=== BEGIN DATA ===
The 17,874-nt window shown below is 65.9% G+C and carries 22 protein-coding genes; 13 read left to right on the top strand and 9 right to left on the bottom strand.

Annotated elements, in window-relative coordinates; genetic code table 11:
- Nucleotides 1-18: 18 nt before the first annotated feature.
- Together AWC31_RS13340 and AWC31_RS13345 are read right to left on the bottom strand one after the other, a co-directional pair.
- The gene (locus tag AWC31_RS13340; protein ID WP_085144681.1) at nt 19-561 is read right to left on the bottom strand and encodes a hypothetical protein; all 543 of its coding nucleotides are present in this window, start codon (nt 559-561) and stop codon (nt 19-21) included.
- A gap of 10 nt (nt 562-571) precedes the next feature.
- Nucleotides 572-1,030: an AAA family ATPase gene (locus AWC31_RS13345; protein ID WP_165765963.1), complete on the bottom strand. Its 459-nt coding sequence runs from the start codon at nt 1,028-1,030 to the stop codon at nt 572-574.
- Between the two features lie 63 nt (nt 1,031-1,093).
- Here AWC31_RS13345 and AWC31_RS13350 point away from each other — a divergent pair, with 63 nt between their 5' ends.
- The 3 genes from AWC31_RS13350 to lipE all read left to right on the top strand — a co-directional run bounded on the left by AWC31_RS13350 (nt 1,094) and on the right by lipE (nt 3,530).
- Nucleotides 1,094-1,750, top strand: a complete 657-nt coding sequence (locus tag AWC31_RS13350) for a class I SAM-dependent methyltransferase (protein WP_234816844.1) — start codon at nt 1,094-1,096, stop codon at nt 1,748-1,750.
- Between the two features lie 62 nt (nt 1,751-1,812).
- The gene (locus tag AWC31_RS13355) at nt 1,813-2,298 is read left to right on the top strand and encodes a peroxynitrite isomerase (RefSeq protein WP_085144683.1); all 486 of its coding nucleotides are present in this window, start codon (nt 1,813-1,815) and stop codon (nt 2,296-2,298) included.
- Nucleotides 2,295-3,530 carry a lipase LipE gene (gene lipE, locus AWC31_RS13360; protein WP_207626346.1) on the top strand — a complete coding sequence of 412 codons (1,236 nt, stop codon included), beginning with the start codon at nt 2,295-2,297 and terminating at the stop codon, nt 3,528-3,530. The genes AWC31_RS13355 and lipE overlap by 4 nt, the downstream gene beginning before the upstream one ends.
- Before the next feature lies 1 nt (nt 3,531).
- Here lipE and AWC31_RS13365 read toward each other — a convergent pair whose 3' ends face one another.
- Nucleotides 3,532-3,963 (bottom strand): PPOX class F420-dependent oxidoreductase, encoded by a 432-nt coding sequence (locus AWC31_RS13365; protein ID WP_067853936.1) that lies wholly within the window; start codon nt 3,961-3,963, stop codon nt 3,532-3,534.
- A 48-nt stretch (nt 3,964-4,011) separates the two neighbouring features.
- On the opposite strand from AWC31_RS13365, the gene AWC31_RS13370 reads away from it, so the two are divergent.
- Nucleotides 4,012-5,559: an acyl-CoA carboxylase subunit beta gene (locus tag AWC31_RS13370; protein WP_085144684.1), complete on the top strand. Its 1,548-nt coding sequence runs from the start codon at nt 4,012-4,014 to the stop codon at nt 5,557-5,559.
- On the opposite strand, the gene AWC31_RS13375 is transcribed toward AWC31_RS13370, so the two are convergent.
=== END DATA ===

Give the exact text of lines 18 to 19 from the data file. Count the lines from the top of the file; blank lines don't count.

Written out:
- A 48-nt stretch (nt 3,964-4,011) separates the two neighbouring features.
- On the opposite strand from AWC31_RS13365, the gene AWC31_RS13370 reads away from it, so the two are divergent.